Tag Archives: tenley campus

Local planning

DC HPO says the Tenley Campus is a District

The Historic Preservation Office has released their recommendations for the Tenley Campus ahead of this Thursday, the 27th’s, HPRB hearing. In an unusual decision, they have advised the HPRB to approve the current design, and also to declare the entire campus as a historic district. The Tenleytown Historical Society’s nomination did not ask for an all-encompassing district, but rather a single landmark designation for the entire campus. Their reasoning:

Guidance provided by the National Register suggests that campuses should generally be considered districts, although there are smaller campuses that consist of little more than a central building or two and surrounding space. In the present instance, a district better accommodates the different origins and ages of the major contributing elements of Immaculata, in a manner similar to the often varied neighborhood historic districts.

I find this reasoning plausible at face value. It’s also not unprecedented.  Gallaudet’s campus is a historic district, and Georgetown University may be. The details are more complicated, however. Gallaudet’s district covers much more territory and more historic buildings. Other, similarly sized properties that are not schools have been named landmarks. Indeed, the district only includes three-and-a-half buildings:

The historic district should be designated with the following three buildings considered to contribute to its historic character: the original Immaculata Seminary, i.e., [the 1904] Capital Hall, including its 1921 rear wing; the 1921 Chapel; and Dunblane. The three 1955 buildings should be considered non-contributing, as beyond the campus’s period of significance and representing a phase of school expansion distinctly different architecturally and functionally from the founding era. The 1921 garage should also be considered non-contributing because an addition has considerably altered it and diminished its integrity, nearly doubling its size and closing its original vehicular openings. The sense of clustering campus buildings surrounded by and enclosing landscape, as well as the site’s traditional orientation of, and relationship between, buildings should also be maintained and preserved

Dunblane has been renovated multiple times and burned once. It is unrecognizable from whatever form it may have had. I am fine with leaving a form or mark on the campus, but there is no reason to preserve the building itself if the equally altered garage can go.

I do not necessarily understand why they chose this designation.  I have some conjectures:

  1. It is the result of negotiations between AU and the other parties.  A district designation would most likely preserve the rear green space in perpetuity, but give some design flexibility to AU.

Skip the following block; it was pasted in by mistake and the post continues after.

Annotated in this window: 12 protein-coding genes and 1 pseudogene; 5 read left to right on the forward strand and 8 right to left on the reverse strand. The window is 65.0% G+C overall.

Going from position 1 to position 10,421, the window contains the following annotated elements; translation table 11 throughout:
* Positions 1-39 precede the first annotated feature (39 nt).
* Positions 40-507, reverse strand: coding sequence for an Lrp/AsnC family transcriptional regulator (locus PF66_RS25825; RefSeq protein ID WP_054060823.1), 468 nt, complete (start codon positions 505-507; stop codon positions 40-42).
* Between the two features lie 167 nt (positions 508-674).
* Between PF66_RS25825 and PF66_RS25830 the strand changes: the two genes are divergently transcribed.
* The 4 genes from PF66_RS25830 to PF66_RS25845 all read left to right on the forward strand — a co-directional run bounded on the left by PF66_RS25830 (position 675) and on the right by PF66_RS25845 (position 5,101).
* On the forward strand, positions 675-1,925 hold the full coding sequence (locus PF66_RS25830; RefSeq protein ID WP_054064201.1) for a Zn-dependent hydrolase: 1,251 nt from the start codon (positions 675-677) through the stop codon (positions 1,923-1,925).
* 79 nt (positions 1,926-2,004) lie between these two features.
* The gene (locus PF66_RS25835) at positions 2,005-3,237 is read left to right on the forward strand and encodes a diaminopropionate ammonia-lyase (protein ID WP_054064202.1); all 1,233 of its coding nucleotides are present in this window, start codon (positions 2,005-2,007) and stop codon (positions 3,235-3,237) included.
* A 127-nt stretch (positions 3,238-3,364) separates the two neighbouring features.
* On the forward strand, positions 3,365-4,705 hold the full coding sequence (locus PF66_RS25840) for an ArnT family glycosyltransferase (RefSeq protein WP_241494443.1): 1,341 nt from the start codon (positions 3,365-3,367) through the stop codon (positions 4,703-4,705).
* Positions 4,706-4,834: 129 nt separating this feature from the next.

2. This gives the HPRB more latitude in deciding what happens to the property.
  3. It is easier to justify a district designation than a full landmark designation, given the historic resources.

I do not know the minds of the HPO, but I hope that the reasons for the designation are closely interrogated before the HPRB makes a decision.

As seen in the images, AU recently revised their plans to include a  common area at the front of the building, released a traffic report, and also revealed a much-improved (planometrically) North Hall. Both images courtesy AU. 

 

 

Architecture Local

Don’t Just Preserve History at Tenley Campus, Interpret It.

With a more creative approach to preservation, American University’s plan for its Tenley Campus could produce better urban design and a more compelling presentation of the site’s history.

Capital Hall and its lawn. Image: Wikipedia.

AU has agreed to preserve several structures on the site: the a former farmhouse called Dunblane House, Capital Hall the main building visible from Tenley Circle, and a Chapel. Together, these buildings form an axis that the Historic Preservation Office has insisted on preserving.

The Historic Preservation Office is right to emphasize this axis; it is probably the most interesting part of the site. The architects at SmithGroup have worked within these requirements to create a private quadrangle between the old house and Capital Hall, which looks good so far.

But AU has also decided to build on the footprints of the existing 1950s buildings and not construct anything that would obscure Capital Hall. The buildings are preserved, but no part of the campus will feel different from the others, even if they are in a slightly different style. The new buildings offer no key to understand on the site they inherit.

 

An abstracted amphitheater frames the Getty Villa. Image: The Consortium/Flickr

To understand what I mean by interpretation, take a look at Machado & Silvetti’s renovation of the Getty Villa. They combined the pragmatic need for an an entry stairway with architectural promenade that helps visitors understand the museum’s curatorial approach. Treating the 1970s replica of a roman villa as an object in a collection, stairs and pathways frame the building in a sequence that calls to mind an excavation. The stair gives visitors a lens with which to understand the building and clears their minds of the drive out to Malibu. read more »